How precious are Your thoughts to me, O LORD ... how vast is the sum of them!

Tuesday, March 10, 2015

Book Review: Paradise Lost

wikimedia commons, {{PD-1923}}

John Milton’s epic Christian poem Paradise Lost had been taking up space in the back of my mind for about five years, enticing me to read it, but I didn’t respond until last summer. Published in 1667, it’s the greatest work of its kind and, like Don Quixote, Pilgrim’s Progress, and Shakespeare, one of those mountains that define the landscape of Western literature. I knew it would be an elevating read and enlightening to see for myself what the three hundred forty years of hype was all about. I started it in one anthology, then found the complete thing in a book of John Milton’s poems at a maze-like bookshop in Hay-on-Wye, Wales/England. I bought the volume, my own darling book from England, and promptly took several more months to read the great work.

Telling the story of the inception of all things, starting before time began, Paradise Lost imagines Satan’s rebellion, God’s judgment, the world’s creation, and mankind’s fall into sin. Milton wanted to write a biblical epic in the style of the ancient Greek classics and fittingly chose the creation of the world as his subject. It was published seven years after Charles II restored the English monarchy. Before then, the Puritans, under the Cromwells, had governed England in the Commonwealth. Milton was a staunch Puritan and his worldview permeates his epic, including a censure of monarchy, but apparently the Royalists were tolerant and he didn’t land in jail for it.

To be honest, I am not much into poetry. I admire people who love and quote it, but reading and therefore loving and remembering it isn’t easy for me. (If I read more, no doubt I would reverse that, but if it were easier for me, I would read more … so you see, it’s a vicious cycle.) Poetry that doesn’t rhyme, like Paradise Lost, is even harder. But, by alternating great concentration and self-permission to skim, I made it through the difficult bits and enjoyed the entire twelve books.

According to the book Realms of Gold by Leland Ryken, Milton purposefully wrote the first part of the poem, which focuses mainly on Satan and his fellow rebellious angels, in a grandiose, harder-to-understand style with many allusions to Greek mythology. This gives readers a feeling of discomfort and a repellant awe for Satan. So no wonder the first half had me crawling through at a snail’s pace! (I’d thought there might be something wrong with my intelligence.) On the other hand, Milton wrote the sections about God the Father, God the Son, Paradise, Adam, and Eve in an airier, more flowing style with simpler words, beautiful images, and allusions to biblical ideas. No wonder I thoroughly enjoyed those parts. Book VII was my absolute favorite, where the angel Raphael describes the six days of Creation to Adam. So much gorgeous imagery! Several times (throughout the poem) I was reading along and found that Milton had woven in Bible verses from the King James translation almost word for word. For example, in Book VII:

“And saw that it was good, and said, ‘Let th’ Earth
Put forth the verdant grass, herb yielding seed,
And fruit-tree yielding fruit after her kind,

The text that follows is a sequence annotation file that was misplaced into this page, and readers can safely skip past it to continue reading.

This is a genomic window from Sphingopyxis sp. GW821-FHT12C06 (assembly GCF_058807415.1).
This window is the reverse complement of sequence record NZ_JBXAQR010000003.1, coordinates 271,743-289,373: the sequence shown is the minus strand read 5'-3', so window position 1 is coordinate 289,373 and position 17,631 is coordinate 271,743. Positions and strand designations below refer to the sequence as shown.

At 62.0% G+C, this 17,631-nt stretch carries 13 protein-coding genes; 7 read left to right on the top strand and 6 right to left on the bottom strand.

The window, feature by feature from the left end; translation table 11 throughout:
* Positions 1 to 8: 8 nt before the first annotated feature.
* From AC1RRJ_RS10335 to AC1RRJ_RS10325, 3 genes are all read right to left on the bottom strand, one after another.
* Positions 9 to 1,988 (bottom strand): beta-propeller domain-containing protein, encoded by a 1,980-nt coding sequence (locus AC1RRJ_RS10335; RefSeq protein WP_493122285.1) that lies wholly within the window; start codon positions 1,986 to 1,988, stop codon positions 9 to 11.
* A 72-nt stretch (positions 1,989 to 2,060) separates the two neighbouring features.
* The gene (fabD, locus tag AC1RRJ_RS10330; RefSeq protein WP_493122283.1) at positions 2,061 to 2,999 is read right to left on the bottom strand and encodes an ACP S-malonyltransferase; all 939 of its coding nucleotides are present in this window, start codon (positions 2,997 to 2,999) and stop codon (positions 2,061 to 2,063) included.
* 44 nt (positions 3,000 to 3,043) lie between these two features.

Whose seed is in herself upon the Earth!’
He scarce had said when the bare Earth, till then
Desert and bare, unsightly, unadorned,
Brought forth the tender grass, whose verdure clad
Her universal face with pleasant green;
Then herbs of every leaf, that sudden flowered,
Opening their various colours, and made gay
Her bosom, smelling sweet; …”

Seeing how effortlessly the words of the Bible flow into a poem reminded me how beautiful is the Bible’s expression, no matter the language.

I don’t have time or space for further analysis, but I heartily recommend reading Paradise Lost for yourself one day (or should I say one half-year) so that you can enjoy this God-honoring, mind-enriching poetry!

Have you ever read Paradise Lost? Do you have a favorite poet or a great appreciation for poetry?


  1. I remember the parts of Paradise Lost concerning Satan. I think you are unusual in finding them dull--for hundreds of years they have been admired as the best of Milton's work and some of the best English poetry around. But I've never enjoyed Milton very much, so you are certainly free to complain about him when I am near. :)

    1. Maybe those lines are considered the best because they're so complex? They were interesting, I suppose, when I unpacked them. :) I did find fascinating the part where each of the demons was named and their role as pagan gods in the future world was explained. I have read at least one commentator who said that Satan was the most interesting and compelling character, and I admit he is on the surface level, since he's a conflicted being ... but since I read the poem with the Bible in mind, I liked the parts about God best. :)
      Thanks for your comment, and for the permission to complain about him. ;)

  2. They're admired partly because of their similarity to the great Greek and Roman epics, and partly because Milton's signature "organ roll" sound reached its heights in them. Milton was actually a rather repulsive person (as the later poet T.S. Eliot said) and his rich command of language is one of the few things to be said for him.

    This commentator was not alone! Many people have found Milton's Satan intriguing--especially Robert Burns, who said he was the real hero. The pagan poems Paradise Lost imitated starred very imperfect, often arrogant men, so the blueprint was there for emphasizing Satan. But perhaps it was Milton's own flawed personality that made his presentation of Satan strike people as so real. Even in our own century, Star Trek TOS's character Khan quoted Milton's lines "better to reign in Hell than to serve in heaven" to express his own selfish worldview.